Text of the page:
If you are a regular reader of travel writing, both in the form of journalism and public relations, your mind will simply be boggled by how just many destinations have something for everyone.

For example,

Turkey: Something for everyone   

Headline from the May 3 edition of  www.breakingtravelnews.com

According to the Travel Channel's Traveling Type blog, "whether you’re enjoying the bright lights of the big city or taking a family adventure to the city limits, Las Vegas has something for everyone."


Visit Baltimore says the city is "a multicultural, family friendly, pet friendly and gay travel friendly destination that offers something for everyone!"  

Of course, Visit Baltimore's mission is to make hyperbolic remarks about the city. The organization is not rare among destination marketing organizations in using this nondescript description, complete with exclamation point!

"Scottsdale offers something for everyone," according to the Fifty-Plus Advocate.

"Orlando, Florida Has Something For Everyone," announces PremierTravelResorts.com. 

Elsewhere in Florida, the traveldudes reported on July 4, 2012 that "Fort Lauderdale offers something for everyone from nature lovers, to shopaholics to beach and sea lovers."

Coney Island Beach
The July 17 edition of Ideas That Spark reports that the following "five sandy locations--offer something for everyone." Apparently, Cocoa Beach, Virginia Beach, Myrtle Beach, Coney Island Beach and Old Silver Beach in Mississippi all share this amazing attribute. 

Next, we head north of the border. Have Baggage Will Travel headlines her April 17, 2012 blog post:  Visiting Montreal--Something for Everyone! But then, she cleverly outwits other users of the woebegone expression by noting, "While globetrotting, I’ve heard countless cities described as having something for everyone – which I’ve often found inaccurate. I’m happy to report that Montreal can check off the “something for everyone” box. Aside from the travesty of using something for everyone twice within the lead paragraph, she then offers up proof in pudding form. You can eat poutine and have breakfast in a sugar shack (not necessarily at the same time) in Montreal. Well, I guess that does take care of everyone.

Still, Travel Weekly, the bible of travel industry trade magazines, seems to concur with HBWT.
One result of my Google search of "something for everyone": 

Montreal: Something for everyone - Travel Weekly 


I really could go on and on and on. I will continue
to add examples as they inevitably come to my
e-mailbox. Feel free to contribute your examples as well.

In the meantime, I would advise all would-be travel auteurs to use the 
phrase in one context only. Follow the lead of the Family Vacation Critic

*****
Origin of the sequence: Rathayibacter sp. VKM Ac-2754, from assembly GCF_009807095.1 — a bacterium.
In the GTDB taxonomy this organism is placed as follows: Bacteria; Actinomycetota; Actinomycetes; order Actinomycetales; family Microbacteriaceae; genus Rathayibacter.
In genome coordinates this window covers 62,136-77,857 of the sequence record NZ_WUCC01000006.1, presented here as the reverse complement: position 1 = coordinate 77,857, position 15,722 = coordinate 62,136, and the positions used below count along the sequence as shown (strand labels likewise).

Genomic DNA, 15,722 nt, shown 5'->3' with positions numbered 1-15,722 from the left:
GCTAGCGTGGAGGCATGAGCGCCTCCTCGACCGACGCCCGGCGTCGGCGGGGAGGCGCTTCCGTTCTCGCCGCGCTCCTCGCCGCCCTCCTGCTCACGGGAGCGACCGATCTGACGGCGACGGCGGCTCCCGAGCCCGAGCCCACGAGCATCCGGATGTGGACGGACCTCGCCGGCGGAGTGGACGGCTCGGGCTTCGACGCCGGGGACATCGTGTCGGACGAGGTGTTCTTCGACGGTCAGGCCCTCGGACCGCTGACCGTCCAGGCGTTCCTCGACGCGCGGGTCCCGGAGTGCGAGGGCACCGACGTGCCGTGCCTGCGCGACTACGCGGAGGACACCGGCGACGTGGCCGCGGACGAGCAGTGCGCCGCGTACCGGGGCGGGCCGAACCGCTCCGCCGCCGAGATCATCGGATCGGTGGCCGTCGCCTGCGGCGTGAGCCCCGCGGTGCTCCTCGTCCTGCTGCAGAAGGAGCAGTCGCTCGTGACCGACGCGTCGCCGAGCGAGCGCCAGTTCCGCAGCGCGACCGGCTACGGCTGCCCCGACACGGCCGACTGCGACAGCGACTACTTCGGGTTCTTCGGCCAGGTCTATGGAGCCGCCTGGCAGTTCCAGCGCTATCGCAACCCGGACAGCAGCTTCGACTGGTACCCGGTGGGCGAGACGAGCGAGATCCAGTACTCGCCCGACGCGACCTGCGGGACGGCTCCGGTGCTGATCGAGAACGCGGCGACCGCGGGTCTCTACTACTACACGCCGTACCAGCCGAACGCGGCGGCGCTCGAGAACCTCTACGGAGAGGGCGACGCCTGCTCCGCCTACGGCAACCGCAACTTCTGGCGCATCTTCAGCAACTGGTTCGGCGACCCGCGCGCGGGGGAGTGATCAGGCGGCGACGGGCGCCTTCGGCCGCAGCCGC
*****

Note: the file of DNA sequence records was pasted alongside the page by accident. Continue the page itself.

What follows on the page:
In discussing multi-generational travel, she recommends:

Plan Something for Everyone 
Whatever time of year you're traveling, make sure you have plenty of different activities from which to choose, as well as ones with varying degrees of "difficulty." And don't expect everyone to participate in every activity.

Brava, Family Vacation Critic! Good advice and kudos on the use of something for everyone.

Monday, September 2, 2013

9 More Gnomes About Travel Writing

Following up on the popular 9 Gnomes About Travel Writing, I present another elfin nonet of malapropisms that leave me grouchy.

1. The Bordeaux does not compliment the filet mignon, unless it is able to magically speak. Wine complements an entree by supplementing it or making it whole. It does not tell the steak what a fine piece of meat it is (unless it is rude wine).

2. If you want to insure a good trip, buy TravelGuard. However, if you want to ensure a good trip, do your research in advance and stay at nice hotels. Cozying up in a comfy bed can assure most people that a good night of sleep is in store..
3. Despite what Lady Gaga and many other song lyricists write, nothing is between you and I. It’s between you and me. Me is an object pronoun; I is a subject pronoun. Between is a preposition. Prepositions take the object pronoun. Please don’t keep this between you and me.

4. Did I illicit a response from you on the last item? I should hope not. Perhaps I elicited a reaction, though. Illicit means outside the law. Elicit is to draw forth.or to evoke.

State images courtesy

5. Texas is not larger then Delaware. It is, however, larger than Delaware. Then is an adverb signifying time (First, I'll visit Texas. Then, I'll go to Delaware). Than is a comparative word.

6. The phrase “with all due respect” is usually spoken, not written. But whenever it is used, there’s most likely a heavy undertone of sarcasm. If you have to lead off a sentence with the phrase, it likely signifies an absolute lack of respect for the principle under discussion.

7. Or perhaps you have no due respect for the principal under discussion, if you are talking about the dude who has establishing the principles for your high school’s code of conduct.

8. Do your eyes literally pop out of your head when you hear this term misused? I should hope not. I am not blind to the fact that people at times employ literally in place of figuratively for emphasis or comic effect (as opposed to comic affect, which is incorrect and the starting point for our next 9 Gnomes discussion). This article in the Washington Post figuratively hits the nail on the head. It might literally hit the nail on the head if you pasted it on a hammer before hitting the head of a nail.

9. A unicorn is not kind of unique or rather unique or even uniquely unique. If something is unique, it is one-of-a-kind. No qualifier is necessary.

Please tell me about your most irksome gnomes in the comments section.